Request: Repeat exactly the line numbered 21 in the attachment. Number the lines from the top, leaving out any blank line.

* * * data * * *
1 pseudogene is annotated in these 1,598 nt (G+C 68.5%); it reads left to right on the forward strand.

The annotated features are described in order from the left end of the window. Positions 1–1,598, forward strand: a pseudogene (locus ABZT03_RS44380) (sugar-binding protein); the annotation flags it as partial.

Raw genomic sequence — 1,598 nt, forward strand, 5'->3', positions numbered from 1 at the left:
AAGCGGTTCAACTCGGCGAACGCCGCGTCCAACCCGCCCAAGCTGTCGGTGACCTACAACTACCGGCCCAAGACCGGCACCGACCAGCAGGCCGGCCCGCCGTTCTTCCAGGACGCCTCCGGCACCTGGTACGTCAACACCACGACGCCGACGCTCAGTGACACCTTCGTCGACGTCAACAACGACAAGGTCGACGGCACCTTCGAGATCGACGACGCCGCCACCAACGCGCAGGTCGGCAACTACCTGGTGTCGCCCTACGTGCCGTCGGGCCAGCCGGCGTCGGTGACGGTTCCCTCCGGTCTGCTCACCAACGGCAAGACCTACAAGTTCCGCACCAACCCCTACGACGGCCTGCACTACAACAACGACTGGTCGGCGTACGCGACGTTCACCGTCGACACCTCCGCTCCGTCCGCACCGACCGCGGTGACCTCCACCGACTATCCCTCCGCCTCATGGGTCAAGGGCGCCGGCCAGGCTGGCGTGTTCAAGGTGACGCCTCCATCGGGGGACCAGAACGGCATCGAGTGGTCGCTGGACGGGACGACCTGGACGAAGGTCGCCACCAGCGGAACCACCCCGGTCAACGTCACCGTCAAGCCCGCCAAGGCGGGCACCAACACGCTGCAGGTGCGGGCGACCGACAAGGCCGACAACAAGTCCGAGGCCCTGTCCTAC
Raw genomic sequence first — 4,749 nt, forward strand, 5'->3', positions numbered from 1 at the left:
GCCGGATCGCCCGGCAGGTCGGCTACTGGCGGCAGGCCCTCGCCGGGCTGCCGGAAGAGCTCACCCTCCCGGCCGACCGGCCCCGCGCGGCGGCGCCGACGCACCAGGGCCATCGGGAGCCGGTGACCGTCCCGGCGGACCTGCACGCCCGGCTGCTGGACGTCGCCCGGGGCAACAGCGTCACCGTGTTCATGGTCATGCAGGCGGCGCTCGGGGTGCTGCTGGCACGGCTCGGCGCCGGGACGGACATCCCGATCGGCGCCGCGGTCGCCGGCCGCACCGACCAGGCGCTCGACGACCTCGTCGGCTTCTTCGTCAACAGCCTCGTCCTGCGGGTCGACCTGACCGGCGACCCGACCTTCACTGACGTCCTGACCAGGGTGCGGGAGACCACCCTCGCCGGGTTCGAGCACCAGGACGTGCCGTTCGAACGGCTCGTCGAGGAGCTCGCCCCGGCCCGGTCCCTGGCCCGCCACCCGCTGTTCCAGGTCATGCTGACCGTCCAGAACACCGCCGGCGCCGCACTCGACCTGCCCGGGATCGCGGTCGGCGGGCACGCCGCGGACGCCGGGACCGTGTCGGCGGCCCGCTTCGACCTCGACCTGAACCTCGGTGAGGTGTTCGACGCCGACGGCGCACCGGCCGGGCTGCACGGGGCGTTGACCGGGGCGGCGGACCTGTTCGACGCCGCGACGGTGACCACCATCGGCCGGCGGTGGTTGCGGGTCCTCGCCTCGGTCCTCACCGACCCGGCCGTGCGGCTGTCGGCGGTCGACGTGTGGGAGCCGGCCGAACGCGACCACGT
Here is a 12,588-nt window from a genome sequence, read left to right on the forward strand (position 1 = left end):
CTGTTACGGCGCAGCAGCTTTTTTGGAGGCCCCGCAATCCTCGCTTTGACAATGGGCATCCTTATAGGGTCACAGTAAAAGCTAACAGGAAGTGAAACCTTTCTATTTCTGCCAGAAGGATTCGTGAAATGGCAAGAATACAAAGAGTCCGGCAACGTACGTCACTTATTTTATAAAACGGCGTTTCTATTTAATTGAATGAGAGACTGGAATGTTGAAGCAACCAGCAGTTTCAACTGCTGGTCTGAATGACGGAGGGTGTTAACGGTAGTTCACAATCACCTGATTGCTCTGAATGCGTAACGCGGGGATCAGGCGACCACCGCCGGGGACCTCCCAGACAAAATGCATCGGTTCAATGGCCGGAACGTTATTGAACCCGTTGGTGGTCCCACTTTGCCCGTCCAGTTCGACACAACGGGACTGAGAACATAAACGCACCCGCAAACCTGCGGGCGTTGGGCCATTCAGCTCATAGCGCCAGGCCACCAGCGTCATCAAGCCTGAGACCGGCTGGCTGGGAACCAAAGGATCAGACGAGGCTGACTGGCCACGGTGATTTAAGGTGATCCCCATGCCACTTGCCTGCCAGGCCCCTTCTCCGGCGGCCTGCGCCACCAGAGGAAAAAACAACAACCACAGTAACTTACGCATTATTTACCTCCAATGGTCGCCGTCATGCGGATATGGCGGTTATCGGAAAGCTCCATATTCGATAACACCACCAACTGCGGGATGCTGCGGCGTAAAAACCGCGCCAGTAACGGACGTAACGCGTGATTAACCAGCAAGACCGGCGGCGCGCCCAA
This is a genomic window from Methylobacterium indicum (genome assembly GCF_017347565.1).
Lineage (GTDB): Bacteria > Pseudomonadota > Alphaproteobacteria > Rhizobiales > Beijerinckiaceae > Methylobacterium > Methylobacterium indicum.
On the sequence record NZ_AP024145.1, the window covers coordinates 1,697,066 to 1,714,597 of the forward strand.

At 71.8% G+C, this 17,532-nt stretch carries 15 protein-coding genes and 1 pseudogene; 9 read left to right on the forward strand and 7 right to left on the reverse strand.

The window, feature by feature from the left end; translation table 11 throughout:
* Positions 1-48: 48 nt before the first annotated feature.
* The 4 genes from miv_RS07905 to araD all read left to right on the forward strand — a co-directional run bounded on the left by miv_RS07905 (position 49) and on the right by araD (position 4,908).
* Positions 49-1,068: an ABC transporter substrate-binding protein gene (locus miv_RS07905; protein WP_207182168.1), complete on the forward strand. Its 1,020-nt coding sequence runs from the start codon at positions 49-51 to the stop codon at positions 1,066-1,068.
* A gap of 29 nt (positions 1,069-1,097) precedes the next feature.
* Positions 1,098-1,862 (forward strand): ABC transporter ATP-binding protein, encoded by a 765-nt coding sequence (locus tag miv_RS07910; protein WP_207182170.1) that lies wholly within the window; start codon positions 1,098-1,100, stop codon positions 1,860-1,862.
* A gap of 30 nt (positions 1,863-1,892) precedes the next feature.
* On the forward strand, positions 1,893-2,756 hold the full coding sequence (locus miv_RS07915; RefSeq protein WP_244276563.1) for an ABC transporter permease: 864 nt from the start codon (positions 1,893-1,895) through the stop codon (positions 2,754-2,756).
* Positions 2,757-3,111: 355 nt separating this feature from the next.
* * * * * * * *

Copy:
* Positions 2,757-3,111: 355 nt separating this feature from the next.